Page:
Can We Just Ban Them and Be Done With It?

I tell you these Nanny State types really are grating. Now it isn’t just second hand smoke, but third hand smoke. What is third hand smoke? That smell from people that have just had a cigerette. That is apparently a super duper deadly toxic brew of chemicals that can KILL!!! Run!!!!

Third-hand smoke is what one smells when a smoker gets in an elevator after going outside for a cigarette, he said, or in a hotel room where people were smoking. “Your nose isn’t lying,” he said. “The stuff is so toxic that your brain is telling you: ’Get away.’”

This reminds me of the scene in The Ice Storm where Elijah Wood is talking about molecules and how when you smell the odor of fecal matter in a bathroom you are really breathing in feces molecules.

Because of molecules we are connected to the outside world from our bodies. Like when you smell things, because when you smell a smell it’s not really a smell, it’s a part of the object that has come off of it, molecules. So when you smell something bad, it’s like in a way you’re eating it. This is why you should not really smell things, in the same way that you don’t eat everything in the world around you because as a smell, it gets inside of you. So the next time you go into the bathroom after someone else has been there, remember what kinds of molecules you are in fact eating.–Mikey Carver (Elijah Wood)

Anyways, back to the article,

Among the substances in third-hand smoke are hydrogen cyanide, used in chemical weapons; butane, which is used in lighter fluid; toluene, found in paint thinners; arsenic; lead; carbon monoxide; and even polonium-210, the highly radioactive carcinogen that was used to murder former Russian spy Alexander V. Litvinenko in 2006. Eleven of the compounds are highly carcinogenic.

I love this. Cyanide is used in chemcial weapons! OMGWTF?!?!?! What you might also find interesting is that cyanide compounds are given off by a plethora of household items when burned. For example, all that tupper ware you have sitting in your kitchen? Basically a pile of chemical weapons. The foam in various furniture cushions? Chemical weapons. Even wool and silk when burned….chemical weapons. And sodium nitroprusside, a cyanide compound that is used in hospitals to reduce the blood pressure of people in hypertensive emergency….chemical weapon. I know, calling plastic food storage containers, foam cushions, a wool sweater, and a drug used in hospital emergencies a chemical weapon is ridiculous. But so is implying the minute amounts of cyanide given off by a person who just had a butt a chemical weapon ridiculous. Also several of these chemicals are found in household products.

Granted, the notion of smoking near an infant or while in the car with your infant–even with the window cracked–is probably not a good idea. The idea behind the danger of toxic substances is that the does makes the poison. A minute dose (i.e. a smoker passing you in the hallway at work) of something like cyanide is very unlikely to have an impact. However, infants are more susceptible to toxins than older children and especially adults. If you are a smoker and you plan on having kids, you should quit. At the very least it will be good for you, and you’ll likely be around longer to enjoy your kids. But if you decide not too, this idea that the smell that lingers on your clothes is a danger? Probably not the case. If you went to your pediatrician after passing a guy who was working with paints and paint thinners most of the day worried and frantic, he’d probably be a bit upset with you.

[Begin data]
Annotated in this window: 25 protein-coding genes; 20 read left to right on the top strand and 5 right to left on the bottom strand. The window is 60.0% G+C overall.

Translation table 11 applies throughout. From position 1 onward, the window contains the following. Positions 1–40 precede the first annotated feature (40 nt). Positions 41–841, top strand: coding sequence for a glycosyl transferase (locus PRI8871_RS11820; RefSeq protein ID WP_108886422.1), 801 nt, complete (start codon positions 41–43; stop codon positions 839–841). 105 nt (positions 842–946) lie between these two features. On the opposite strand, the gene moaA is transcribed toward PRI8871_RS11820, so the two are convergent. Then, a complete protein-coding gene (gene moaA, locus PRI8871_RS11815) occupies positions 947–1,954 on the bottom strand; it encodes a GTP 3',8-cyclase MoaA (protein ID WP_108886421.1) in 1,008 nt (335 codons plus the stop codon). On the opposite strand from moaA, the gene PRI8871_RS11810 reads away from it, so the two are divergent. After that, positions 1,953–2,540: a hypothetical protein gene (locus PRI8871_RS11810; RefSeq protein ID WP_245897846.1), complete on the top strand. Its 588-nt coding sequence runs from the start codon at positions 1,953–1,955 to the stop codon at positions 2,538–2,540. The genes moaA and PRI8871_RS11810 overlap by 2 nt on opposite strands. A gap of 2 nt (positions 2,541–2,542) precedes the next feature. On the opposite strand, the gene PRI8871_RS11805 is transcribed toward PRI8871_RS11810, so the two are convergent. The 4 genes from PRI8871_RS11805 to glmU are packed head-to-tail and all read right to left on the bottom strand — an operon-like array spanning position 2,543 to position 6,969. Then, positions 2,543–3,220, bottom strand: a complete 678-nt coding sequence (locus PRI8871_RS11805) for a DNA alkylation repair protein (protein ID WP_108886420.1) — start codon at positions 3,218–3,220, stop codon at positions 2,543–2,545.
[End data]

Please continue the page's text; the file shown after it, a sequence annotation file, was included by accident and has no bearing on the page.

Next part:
And one last thing, the article doesn’t correctly describe the study. The study isn’t about determining the dangers of third hand smoke, but about people’s attitudes towards it once they are feed the information about cyanide being a chemical weapon. In short, it is a poll of how people’s attitudes change and one of the basic beliefs of the doctors doing the study is that there is no such thing as a safe level of exposure to cigerette smoke. Even exposure for a millisecond is dangerous.

FILED UNDER: Health, Religion, Science & Technology, ,
Steve Verdon
About Steve Verdon
Steve has a B.A. in Economics from the University of California, Los Angeles and attended graduate school at The George Washington University, leaving school shortly before staring work on his dissertation when his first child was born. He works in the energy industry and prior to that worked at the Bureau of Labor Statistics in the Division of Price Index and Number Research. He joined the staff at OTB in November 2004.

Comments

  1. Michael says:

    As you mentioned, it’s not what chemicals you are exposed to, it’s how much you are exposed to. I’m still in the camp that believe second hand smoke is too much involuntary exposure to harmful chemicals. But third hand? That’s stretching quite a bit.

    However, it we can use it to bar people who don’t bathe as often as they should, or who wear way to much perfume/cologne/hair spray from using public elevators, I might be persuaded to support it.

  2. markm says:

    Ah yes, covered third hand methane too.

  3. Franklin says:

    To be fair, the chemicals in some plastic containers (BPA) and fire-resistant mattresses have now been shown to cause some real measureable health issues, or at least measured accumulation of toxins in the body. So if somebody does an actual scientific survey of the long-term effects of prolonged exposure to third-hand smoke (say you work for 20 years next to a guy who goes out for a smoke break every hour), then fine it might be legitimate.

    On the other hand, if this is just another fear-mongering study and article, your outrage is justified.

  4. caj says:

    Smoking is just nasty and unhealthy period and people who don’t smoke should not have to endure the same smoke filled space that smokers create.
    If they want to “kill” themselves with these nasty things go and do it in their own space away from the public.

  5. Did you know that over 2,000 people were killed by DHMO (dihydrogen monoxide) poisoning in the United States alone last year?

  6. Michael says:

    Did you know that over 2,000 people were killed by DHMO (dihydrogen monoxide) poisoning in the United States alone last year?

    Poisoning or asphyxiation?

  7. teqjack says:

    Sure, the attitudes of people changed when they were told there was horrible stuff from smoking left on clothes that might be chewed by infants.

    Now, do a follow-up study of attitude changing when they are told about the horrible stuff left on clothes that are washed with soap/detergents/bleach (or, worse, dry cleaning residues) by a far larger part of our population.

    Or, come to it, rain. Hydrogen sulfide? Yep. And lots of other stuff.

  8. ken says: